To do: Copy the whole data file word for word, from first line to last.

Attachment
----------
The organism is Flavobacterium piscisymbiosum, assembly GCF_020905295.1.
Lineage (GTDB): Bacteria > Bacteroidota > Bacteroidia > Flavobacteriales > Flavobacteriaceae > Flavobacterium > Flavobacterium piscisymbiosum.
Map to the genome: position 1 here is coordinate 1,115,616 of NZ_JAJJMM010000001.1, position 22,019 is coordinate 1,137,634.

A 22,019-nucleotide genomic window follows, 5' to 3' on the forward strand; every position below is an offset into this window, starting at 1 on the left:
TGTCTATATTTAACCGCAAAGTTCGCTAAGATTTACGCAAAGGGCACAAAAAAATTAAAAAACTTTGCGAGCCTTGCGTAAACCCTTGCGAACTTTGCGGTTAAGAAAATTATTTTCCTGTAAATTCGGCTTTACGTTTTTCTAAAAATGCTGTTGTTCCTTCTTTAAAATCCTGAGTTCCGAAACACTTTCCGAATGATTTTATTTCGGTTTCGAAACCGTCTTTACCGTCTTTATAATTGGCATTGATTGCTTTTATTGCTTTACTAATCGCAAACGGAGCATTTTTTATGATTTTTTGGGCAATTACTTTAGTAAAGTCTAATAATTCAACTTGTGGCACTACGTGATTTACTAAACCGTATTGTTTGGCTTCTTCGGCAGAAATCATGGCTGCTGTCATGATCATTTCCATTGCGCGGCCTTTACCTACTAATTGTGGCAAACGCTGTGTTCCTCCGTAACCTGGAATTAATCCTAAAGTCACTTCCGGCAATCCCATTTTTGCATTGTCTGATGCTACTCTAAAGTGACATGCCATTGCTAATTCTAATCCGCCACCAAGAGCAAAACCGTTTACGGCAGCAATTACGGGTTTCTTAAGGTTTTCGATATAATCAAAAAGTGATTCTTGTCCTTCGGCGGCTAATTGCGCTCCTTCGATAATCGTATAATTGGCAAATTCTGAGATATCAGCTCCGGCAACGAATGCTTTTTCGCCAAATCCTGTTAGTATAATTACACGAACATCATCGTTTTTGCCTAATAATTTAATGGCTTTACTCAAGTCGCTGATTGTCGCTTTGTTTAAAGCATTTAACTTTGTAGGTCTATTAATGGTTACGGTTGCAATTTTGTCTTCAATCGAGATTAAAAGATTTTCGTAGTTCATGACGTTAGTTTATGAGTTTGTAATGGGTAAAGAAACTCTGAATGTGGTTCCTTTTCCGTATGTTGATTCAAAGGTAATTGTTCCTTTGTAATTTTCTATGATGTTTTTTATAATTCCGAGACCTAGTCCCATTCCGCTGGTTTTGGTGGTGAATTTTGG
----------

The organism is Flavobacterium piscisymbiosum, assembly GCF_020905295.1.
Lineage (GTDB): Bacteria > Bacteroidota > Bacteroidia > Flavobacteriales > Flavobacteriaceae > Flavobacterium > Flavobacterium piscisymbiosum.
Map to the genome: position 1 here is coordinate 1,115,616 of NZ_JAJJMM010000001.1, position 22,019 is coordinate 1,137,634.

A 22,019-nucleotide genomic window follows, 5' to 3' on the forward strand; every position below is an offset into this window, starting at 1 on the left:
TGTCTATATTTAACCGCAAAGTTCGCTAAGATTTACGCAAAGGGCACAAAAAAATTAAAAAACTTTGCGAGCCTTGCGTAAACCCTTGCGAACTTTGCGGTTAAGAAAATTATTTTCCTGTAAATTCGGCTTTACGTTTTTCTAAAAATGCTGTTGTTCCTTCTTTAAAATCCTGAGTTCCGAAACACTTTCCGAATGATTTTATTTCGGTTTCGAAACCGTCTTTACCGTCTTTATAATTGGCATTGATTGCTTTTATTGCTTTACTAATCGCAAACGGAGCATTTTTTATGATTTTTTGGGCAATTACTTTAGTAAAGTCTAATAATTCAACTTGTGGCACTACGTGATTTACTAAACCGTATTGTTTGGCTTCTTCGGCAGAAATCATGGCTGCTGTCATGATCATTTCCATTGCGCGGCCTTTACCTACTAATTGTGGCAAACGCTGTGTTCCTCCGTAACCTGGAATTAATCCTAAAGTCACTTCCGGCAATCCCATTTTTGCATTGTCTGATGCTACTCTAAAGTGACATGCCATTGCTAATTCTAATCCGCCACCAAGAGCAAAACCGTTTACGGCAGCAATTACGGGTTTCTTAAGGTTTTCGATATAATCAAAAAGTGATTCTTGTCCTTCGGCGGCTAATTGCGCTCCTTCGATAATCGTATAATTGGCAAATTCTGAGATATCAGCTCCGGCAACGAATGCTTTTTCGCCAAATCCTGTTAGTATAATTACACGAACATCATCGTTTTTGCCTAATAATTTAATGGCTTTACTCAAGTCGCTGATTGTCGCTTTGTTTAAAGCATTTAACTTTGTAGGTCTATTAATGGTTACGGTTGCAATTTTGTCTTCAATCGAGATTAAAAGATTTTCGTAGTTCATGACGTTAGTTTATGAGTTTGTAATGGGTAAAGAAACTCTGAATGTGGTTCCTTTTCCGTATGTTGATTCAAAGGTAATTGTTCCTTTGTAATTTTCTATGATGTTTTTTATAATTCCGAGACCTAGTCCCATTCCGCTGGTTTTGGTGGTGAATTTTGG